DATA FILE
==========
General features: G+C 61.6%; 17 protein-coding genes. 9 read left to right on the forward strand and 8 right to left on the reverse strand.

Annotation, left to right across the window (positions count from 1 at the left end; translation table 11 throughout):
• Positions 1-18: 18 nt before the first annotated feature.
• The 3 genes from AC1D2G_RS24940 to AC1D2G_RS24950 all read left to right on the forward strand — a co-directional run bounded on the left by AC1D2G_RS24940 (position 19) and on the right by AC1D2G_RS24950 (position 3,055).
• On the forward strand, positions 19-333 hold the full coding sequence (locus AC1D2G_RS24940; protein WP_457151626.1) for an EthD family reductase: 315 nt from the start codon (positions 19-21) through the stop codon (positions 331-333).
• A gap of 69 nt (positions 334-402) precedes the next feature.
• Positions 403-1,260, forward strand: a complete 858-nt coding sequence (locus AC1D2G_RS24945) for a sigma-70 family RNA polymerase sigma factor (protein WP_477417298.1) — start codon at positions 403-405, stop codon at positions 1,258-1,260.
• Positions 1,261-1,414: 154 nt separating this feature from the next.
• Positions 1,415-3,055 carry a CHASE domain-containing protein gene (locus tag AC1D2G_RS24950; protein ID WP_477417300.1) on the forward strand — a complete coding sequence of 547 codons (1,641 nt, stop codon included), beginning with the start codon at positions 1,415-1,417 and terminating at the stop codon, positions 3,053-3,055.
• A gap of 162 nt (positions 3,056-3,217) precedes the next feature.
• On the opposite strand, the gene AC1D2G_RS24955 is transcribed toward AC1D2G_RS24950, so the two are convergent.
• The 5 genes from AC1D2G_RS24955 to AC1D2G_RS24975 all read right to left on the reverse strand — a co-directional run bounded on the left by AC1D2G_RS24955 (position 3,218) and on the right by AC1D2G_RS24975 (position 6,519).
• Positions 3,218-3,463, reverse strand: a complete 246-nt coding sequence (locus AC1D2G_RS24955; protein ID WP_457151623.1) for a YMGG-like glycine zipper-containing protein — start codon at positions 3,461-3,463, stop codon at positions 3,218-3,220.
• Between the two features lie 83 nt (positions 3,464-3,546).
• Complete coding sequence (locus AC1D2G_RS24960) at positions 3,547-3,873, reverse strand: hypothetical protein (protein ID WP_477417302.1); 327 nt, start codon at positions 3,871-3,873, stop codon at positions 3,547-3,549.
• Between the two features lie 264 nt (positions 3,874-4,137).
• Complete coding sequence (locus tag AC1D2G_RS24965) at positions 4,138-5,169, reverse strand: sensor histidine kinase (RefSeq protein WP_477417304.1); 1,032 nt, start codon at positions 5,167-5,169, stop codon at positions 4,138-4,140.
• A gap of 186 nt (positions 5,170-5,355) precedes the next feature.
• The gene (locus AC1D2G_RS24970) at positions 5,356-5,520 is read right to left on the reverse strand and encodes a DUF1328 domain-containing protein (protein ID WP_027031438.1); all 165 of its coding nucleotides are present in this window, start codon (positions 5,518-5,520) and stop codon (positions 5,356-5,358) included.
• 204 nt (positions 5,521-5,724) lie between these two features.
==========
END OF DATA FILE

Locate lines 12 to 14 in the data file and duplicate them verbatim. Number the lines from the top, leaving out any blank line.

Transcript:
• The 5 genes from AC1D2G_RS24955 to AC1D2G_RS24975 all read right to left on the reverse strand — a co-directional run bounded on the left by AC1D2G_RS24955 (position 3,218) and on the right by AC1D2G_RS24975 (position 6,519).
• Positions 3,218-3,463, reverse strand: a complete 246-nt coding sequence (locus AC1D2G_RS24955; protein ID WP_457151623.1) for a YMGG-like glycine zipper-containing protein — start codon at positions 3,461-3,463, stop codon at positions 3,218-3,220.
• Between the two features lie 83 nt (positions 3,464-3,546).